Since the Russian invasion began in February, many Western companies have been under pressure to adopt a position. A viral list that was compiled by Yale School of Management researchers in Connecticut has been a source of pressure. It tracks companies’ Russian operations using public sources like government regulatory filings and company statements.
This list is considered a “hall of shame” and was credited with triggering the Russian corporate exodus over the past month. Researchers note that the landing page for the list is hosted by the business school’s website. It lists that only a few dozen companies had made their exit announcements when the list was published. Nearly five hundred companies have now withdrawn from the list, with close to forty being in the jewelry and clothing industries.
Apparel companies “missed it” when it comes to Ukraine
Kara Swisher (New York Times tech reporter) explained the purpose of the project with the help of the Senior Associate Dean for Leadership Programs and head researcher Jeffrey Sonnenfeld. He said that the list provided confidence for hesitant companies to take action. “Those CEOs could return to their boards and tell them, hey look, we’re going to not be out there on any limb–that tall poppies syndrome, as the Australians call it” – we’re going to not get scaled-down because we’re in front. We’re going to join the thundering herd,” he said, ”
Sonnenfeld was surprised at the differences between early movers and non-early movers industries. “The choreography was surprising. He said that it was unusual to have large oil and energy companies at the frontiers of social change. Shell, BP, and ExxonMobil were among those who retreated early. “The companies that weren’t there were the consumer goods companies–packaged goods companies, food companies, apparel, fragrances – companies that usually are on a leading edge of social change missed the moment.”
How Grading Works
These rankings reflect a variety of responses and were created by the research team:
Grade A: The company halted all operations or left Russia, making a clean break.
Grade B: The company temporarily halted almost all operations, but left options for return.
Grade C: The company reduced some of its business operations while continuing other ones.
Grade D: The company delayed new investments, development, and marketing initiatives while maintaining substantive business in Russia.
Grade F: The company is continuing to operate as normal despite being asked for an exit.
A majority of fashion retailers, including luxury goods conglomerate LVMH and sportswear leaders Adidas, Nike and H&M, received a grade B. These companies have shut down stores, suspended all shipments and operations, but plan to return. E-commerce companies such as Yoox and FarFetch, and Etsy did better than others because of the nature and operation of their businesses. They were able to stop shipments to Russian buyers and remove listings from Russian sellers. Salvatore Ferragamo also received top marks because they have stopped all Russian shipments and are without any stores.
TJ Maxx, an off-price retailer, also received an A for divesting from Familia, a Russian off-price retailer, at 186 million US dollars (39 million less than what they paid in 2019, according to Reuters). They also pledged to stop buying from Russia or Belarus.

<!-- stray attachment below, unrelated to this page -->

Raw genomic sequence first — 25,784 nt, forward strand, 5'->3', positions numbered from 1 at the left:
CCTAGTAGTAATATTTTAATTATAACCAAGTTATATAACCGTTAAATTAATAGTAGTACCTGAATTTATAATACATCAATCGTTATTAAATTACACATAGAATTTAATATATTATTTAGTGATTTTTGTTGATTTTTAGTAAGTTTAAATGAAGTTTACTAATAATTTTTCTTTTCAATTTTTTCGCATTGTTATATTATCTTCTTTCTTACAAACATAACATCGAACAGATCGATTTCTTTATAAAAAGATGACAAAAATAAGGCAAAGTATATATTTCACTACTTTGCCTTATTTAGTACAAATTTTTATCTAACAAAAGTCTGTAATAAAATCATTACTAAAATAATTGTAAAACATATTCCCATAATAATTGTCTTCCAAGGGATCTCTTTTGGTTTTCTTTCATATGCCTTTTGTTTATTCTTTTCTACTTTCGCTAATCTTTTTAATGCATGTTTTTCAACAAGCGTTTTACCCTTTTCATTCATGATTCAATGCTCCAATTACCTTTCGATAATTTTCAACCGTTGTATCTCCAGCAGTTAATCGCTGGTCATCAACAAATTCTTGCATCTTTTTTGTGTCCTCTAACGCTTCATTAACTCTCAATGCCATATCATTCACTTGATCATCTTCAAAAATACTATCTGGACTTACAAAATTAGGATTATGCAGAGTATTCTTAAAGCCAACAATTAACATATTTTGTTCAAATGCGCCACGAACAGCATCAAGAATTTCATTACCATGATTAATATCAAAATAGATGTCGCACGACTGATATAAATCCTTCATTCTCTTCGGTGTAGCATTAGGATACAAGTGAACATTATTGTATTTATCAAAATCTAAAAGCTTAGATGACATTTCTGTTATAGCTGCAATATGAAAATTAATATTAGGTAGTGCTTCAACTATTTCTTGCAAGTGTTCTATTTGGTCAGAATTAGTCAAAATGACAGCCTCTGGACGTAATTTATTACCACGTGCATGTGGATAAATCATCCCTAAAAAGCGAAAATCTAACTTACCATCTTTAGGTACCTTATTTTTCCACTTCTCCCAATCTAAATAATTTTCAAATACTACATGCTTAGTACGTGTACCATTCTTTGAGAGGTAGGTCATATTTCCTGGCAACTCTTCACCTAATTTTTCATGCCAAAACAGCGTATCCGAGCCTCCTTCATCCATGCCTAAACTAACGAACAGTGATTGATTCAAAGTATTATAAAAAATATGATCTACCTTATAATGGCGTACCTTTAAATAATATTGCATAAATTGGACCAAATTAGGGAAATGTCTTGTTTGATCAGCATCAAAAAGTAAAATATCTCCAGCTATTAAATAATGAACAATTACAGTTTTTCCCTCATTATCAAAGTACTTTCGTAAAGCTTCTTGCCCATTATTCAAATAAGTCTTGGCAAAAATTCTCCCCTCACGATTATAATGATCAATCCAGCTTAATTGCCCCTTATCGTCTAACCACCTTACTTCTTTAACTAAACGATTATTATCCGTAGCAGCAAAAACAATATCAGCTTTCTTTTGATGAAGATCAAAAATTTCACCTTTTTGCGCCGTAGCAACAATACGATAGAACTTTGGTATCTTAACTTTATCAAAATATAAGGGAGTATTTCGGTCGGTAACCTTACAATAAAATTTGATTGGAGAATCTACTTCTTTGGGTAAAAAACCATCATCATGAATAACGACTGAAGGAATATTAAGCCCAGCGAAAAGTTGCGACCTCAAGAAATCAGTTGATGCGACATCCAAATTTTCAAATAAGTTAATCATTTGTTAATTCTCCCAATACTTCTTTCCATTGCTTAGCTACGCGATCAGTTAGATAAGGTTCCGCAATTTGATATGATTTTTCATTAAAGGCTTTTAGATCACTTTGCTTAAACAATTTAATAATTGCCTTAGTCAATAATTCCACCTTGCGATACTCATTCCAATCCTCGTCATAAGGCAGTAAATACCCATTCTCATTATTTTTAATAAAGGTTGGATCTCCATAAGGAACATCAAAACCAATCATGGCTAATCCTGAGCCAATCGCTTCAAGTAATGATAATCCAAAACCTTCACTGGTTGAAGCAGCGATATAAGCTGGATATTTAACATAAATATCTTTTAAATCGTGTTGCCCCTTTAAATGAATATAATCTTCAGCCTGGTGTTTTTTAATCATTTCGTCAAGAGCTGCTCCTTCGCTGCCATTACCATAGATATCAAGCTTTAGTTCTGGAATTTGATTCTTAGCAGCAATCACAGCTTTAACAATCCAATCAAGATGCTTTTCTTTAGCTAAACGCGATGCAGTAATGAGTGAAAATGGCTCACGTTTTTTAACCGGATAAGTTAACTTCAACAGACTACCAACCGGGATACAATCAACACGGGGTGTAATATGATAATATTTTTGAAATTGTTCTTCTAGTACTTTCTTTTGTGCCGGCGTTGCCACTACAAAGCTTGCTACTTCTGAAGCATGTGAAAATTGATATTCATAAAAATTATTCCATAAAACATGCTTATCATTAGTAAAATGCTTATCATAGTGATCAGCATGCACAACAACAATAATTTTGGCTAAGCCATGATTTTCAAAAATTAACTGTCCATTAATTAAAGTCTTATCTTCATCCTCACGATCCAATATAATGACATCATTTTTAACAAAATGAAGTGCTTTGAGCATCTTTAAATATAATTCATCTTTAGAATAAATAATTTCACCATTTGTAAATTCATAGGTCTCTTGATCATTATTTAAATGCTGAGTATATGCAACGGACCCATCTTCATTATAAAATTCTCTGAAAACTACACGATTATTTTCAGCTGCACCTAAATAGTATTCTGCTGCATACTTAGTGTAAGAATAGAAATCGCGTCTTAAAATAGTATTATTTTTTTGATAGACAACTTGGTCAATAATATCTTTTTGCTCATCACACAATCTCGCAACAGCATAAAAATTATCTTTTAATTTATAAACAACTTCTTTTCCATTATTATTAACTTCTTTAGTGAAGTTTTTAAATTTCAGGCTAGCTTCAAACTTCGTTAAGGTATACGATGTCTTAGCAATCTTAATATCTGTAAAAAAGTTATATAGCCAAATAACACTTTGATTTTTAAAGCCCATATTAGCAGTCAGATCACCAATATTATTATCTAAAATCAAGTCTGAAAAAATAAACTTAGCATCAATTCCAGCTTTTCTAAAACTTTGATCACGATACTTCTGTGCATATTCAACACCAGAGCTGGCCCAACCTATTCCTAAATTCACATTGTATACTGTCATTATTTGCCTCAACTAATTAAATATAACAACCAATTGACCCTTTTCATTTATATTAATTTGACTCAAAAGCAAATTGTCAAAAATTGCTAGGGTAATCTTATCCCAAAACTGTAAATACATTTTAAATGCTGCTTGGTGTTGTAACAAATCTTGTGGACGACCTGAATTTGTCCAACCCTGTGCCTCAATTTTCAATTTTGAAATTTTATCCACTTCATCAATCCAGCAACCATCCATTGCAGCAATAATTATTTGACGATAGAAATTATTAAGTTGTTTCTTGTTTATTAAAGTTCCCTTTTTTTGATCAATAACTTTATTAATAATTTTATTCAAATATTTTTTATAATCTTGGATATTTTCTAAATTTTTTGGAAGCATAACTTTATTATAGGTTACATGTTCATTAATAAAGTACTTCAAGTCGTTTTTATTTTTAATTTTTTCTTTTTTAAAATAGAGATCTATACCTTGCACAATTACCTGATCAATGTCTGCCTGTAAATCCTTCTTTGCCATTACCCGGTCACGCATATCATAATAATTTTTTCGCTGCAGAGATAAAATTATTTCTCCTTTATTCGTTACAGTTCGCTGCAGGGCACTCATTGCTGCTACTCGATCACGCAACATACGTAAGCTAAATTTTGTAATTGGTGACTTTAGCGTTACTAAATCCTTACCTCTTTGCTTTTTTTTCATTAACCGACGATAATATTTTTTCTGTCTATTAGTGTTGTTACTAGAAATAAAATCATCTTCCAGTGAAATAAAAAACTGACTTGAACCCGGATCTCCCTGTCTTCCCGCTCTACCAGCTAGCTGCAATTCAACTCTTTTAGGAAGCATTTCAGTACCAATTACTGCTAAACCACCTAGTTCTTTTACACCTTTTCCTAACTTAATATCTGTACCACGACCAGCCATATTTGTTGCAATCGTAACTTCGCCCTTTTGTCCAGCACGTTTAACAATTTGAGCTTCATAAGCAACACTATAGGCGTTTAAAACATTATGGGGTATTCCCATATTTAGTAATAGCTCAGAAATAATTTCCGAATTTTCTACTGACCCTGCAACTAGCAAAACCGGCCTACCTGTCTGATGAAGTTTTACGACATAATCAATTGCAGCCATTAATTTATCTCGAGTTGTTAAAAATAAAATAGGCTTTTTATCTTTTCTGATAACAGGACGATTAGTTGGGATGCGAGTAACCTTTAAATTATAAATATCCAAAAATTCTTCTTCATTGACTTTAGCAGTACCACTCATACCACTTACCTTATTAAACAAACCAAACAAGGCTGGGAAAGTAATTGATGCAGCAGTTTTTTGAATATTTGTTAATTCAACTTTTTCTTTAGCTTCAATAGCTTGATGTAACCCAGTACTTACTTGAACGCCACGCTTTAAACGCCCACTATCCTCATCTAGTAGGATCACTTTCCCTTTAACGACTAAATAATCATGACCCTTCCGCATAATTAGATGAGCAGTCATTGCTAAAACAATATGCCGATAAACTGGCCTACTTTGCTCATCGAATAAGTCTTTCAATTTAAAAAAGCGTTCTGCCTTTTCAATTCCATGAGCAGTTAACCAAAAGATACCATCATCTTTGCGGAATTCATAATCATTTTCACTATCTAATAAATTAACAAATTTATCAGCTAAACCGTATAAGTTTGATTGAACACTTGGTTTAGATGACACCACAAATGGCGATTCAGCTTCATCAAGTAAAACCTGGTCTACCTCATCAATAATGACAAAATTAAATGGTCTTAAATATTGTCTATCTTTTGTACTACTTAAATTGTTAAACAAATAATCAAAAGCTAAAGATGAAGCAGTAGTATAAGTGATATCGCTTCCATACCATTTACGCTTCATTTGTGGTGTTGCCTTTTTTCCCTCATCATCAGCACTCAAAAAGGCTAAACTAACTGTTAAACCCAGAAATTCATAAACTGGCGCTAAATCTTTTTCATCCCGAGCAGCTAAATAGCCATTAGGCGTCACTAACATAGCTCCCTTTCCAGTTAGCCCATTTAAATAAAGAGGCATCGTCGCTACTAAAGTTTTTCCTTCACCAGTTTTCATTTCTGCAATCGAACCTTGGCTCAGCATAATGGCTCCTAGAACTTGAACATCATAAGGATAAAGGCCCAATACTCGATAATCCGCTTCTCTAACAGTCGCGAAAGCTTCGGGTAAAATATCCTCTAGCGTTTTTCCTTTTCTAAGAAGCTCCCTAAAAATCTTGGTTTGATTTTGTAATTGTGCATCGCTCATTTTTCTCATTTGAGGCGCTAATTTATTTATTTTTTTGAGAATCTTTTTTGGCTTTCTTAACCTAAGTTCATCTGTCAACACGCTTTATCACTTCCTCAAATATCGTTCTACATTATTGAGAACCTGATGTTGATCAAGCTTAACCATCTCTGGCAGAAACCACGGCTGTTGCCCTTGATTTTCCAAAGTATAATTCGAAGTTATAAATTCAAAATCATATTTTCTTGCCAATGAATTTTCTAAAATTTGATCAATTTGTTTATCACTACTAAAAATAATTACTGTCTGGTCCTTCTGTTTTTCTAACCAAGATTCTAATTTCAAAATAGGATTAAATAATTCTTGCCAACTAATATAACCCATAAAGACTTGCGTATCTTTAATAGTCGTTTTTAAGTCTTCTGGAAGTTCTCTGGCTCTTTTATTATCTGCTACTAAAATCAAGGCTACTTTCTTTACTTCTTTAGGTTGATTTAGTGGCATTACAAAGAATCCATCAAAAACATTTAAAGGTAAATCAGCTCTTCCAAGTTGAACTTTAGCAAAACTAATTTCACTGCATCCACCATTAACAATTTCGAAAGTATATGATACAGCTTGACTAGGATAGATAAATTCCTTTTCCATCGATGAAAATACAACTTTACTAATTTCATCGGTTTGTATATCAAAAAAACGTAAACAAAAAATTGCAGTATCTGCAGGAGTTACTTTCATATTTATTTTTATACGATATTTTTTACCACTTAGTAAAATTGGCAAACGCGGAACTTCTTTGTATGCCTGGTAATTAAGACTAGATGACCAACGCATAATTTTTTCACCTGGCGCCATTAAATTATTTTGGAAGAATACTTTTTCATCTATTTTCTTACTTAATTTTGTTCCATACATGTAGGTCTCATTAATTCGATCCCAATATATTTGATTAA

Decathlon, the sportswear retailer was given an F for refusing to act on their 60 stores in Russia and e-commerce site. Decathlon, the sportswear retailer, has been removed from the list since its announcement, possibly because researchers are assessing their situation. The only clothing retailer left with a failing grade is the Alibaba Group, based in China and owner of AliExpress e-commerce site. AliExpress has a stake in VK (the Russian social networking site).
Russia continues to pay employees companies
LVMH, Nike, and other companies have said that they will continue to pay employees in Russia even though their operations and stores in Russia are closing. Sonnenfeld thinks that this defeats the point of closing. He told Swisher that they were still pumping money into the economy. “The reason for this is that we don’t want the loyal, long-serving employees to be cut off. They are innocent and not part of all this. That’s not what I believe. You want civil society to stop the war.” “Putin does not hold power because he is popular. Of course, he’s not there as a legitimate democratic leader. He’s there because he’s a tyrant. You can confront the totalitarian and demonstrate that he lacks control. Then he begins to lose support. It’s one method to make him vulnerable.”
“Desmond Tutu said to me personally in the early nineties, he referred to the South African leader, known for his anti-apartheid efforts. He stated that “the symbolic side of South Africa’s corporate pullout was as important as the significant hit to their economy.”
President Zelenskyy might agree. In March, he gave a speech to the French Parliament, but he also addressed the whole West world simultaneously, since almost every media outlet picks up everything he says. Through a translator, he stated that “We have been fighting heroically against the superior forces of Russia, but we need more support to ensure our freedom.”